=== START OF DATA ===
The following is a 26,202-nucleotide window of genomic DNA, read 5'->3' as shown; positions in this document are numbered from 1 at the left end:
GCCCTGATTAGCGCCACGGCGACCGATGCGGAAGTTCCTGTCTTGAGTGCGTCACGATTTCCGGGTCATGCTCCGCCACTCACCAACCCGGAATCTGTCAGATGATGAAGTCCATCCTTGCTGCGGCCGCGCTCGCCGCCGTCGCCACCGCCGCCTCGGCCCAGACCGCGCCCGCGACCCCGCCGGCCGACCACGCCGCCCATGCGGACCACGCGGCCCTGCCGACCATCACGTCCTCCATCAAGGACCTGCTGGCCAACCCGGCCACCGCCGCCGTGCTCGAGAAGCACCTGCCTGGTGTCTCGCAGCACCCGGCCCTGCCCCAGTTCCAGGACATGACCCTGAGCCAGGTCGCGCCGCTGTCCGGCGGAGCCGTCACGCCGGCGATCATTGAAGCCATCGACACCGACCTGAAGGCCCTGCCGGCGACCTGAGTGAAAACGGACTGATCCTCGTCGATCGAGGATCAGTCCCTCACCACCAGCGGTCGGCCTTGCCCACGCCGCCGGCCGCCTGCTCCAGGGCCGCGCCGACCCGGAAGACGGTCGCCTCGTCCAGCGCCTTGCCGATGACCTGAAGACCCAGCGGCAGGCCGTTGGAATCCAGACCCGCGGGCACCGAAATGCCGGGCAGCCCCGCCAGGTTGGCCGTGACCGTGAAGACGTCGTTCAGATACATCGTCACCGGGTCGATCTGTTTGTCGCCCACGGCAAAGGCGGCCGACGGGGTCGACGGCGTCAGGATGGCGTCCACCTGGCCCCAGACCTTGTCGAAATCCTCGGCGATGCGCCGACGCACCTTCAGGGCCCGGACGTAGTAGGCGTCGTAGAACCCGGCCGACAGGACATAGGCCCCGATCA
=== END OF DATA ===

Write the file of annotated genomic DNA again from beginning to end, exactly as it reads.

The following is a 26,202-nucleotide window of genomic DNA, read 5'->3' as shown; positions in this document are numbered from 1 at the left end:
GCCCTGATTAGCGCCACGGCGACCGATGCGGAAGTTCCTGTCTTGAGTGCGTCACGATTTCCGGGTCATGCTCCGCCACTCACCAACCCGGAATCTGTCAGATGATGAAGTCCATCCTTGCTGCGGCCGCGCTCGCCGCCGTCGCCACCGCCGCCTCGGCCCAGACCGCGCCCGCGACCCCGCCGGCCGACCACGCCGCCCATGCGGACCACGCGGCCCTGCCGACCATCACGTCCTCCATCAAGGACCTGCTGGCCAACCCGGCCACCGCCGCCGTGCTCGAGAAGCACCTGCCTGGTGTCTCGCAGCACCCGGCCCTGCCCCAGTTCCAGGACATGACCCTGAGCCAGGTCGCGCCGCTGTCCGGCGGAGCCGTCACGCCGGCGATCATTGAAGCCATCGACACCGACCTGAAGGCCCTGCCGGCGACCTGAGTGAAAACGGACTGATCCTCGTCGATCGAGGATCAGTCCCTCACCACCAGCGGTCGGCCTTGCCCACGCCGCCGGCCGCCTGCTCCAGGGCCGCGCCGACCCGGAAGACGGTCGCCTCGTCCAGCGCCTTGCCGATGACCTGAAGACCCAGCGGCAGGCCGTTGGAATCCAGACCCGCGGGCACCGAAATGCCGGGCAGCCCCGCCAGGTTGGCCGTGACCGTGAAGACGTCGTTCAGATACATCGTCACCGGGTCGATCTGTTTGTCGCCCACGGCAAAGGCGGCCGACGGGGTCGACGGCGTCAGGATGGCGTCCACCTGGCCCCAGACCTTGTCGAAATCCTCGGCGATGCGCCGACGCACCTTCAGGGCCCGGACGTAGTAGGCGTCGTAGAACCCGGCCGACAGGACATAGGCCCCGATCA